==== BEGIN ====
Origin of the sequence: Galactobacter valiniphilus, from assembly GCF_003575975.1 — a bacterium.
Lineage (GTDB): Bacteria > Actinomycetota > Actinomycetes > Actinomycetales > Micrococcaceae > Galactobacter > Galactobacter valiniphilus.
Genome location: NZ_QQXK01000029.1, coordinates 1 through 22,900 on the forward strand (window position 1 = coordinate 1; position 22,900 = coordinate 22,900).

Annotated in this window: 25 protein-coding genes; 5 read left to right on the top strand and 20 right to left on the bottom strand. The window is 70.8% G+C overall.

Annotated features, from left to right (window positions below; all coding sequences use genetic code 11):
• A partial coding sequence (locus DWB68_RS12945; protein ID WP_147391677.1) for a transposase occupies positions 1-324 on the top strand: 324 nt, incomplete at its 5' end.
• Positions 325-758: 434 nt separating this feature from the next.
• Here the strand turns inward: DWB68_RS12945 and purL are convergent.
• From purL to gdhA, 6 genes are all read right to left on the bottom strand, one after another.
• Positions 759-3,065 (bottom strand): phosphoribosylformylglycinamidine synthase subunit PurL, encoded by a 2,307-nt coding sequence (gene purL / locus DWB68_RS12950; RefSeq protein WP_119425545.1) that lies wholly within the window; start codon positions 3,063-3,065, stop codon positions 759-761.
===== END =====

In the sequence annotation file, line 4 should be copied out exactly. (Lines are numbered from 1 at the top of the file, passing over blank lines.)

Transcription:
Annotated in this window: 25 protein-coding genes; 5 read left to right on the top strand and 20 right to left on the bottom strand. The window is 70.8% G+C overall.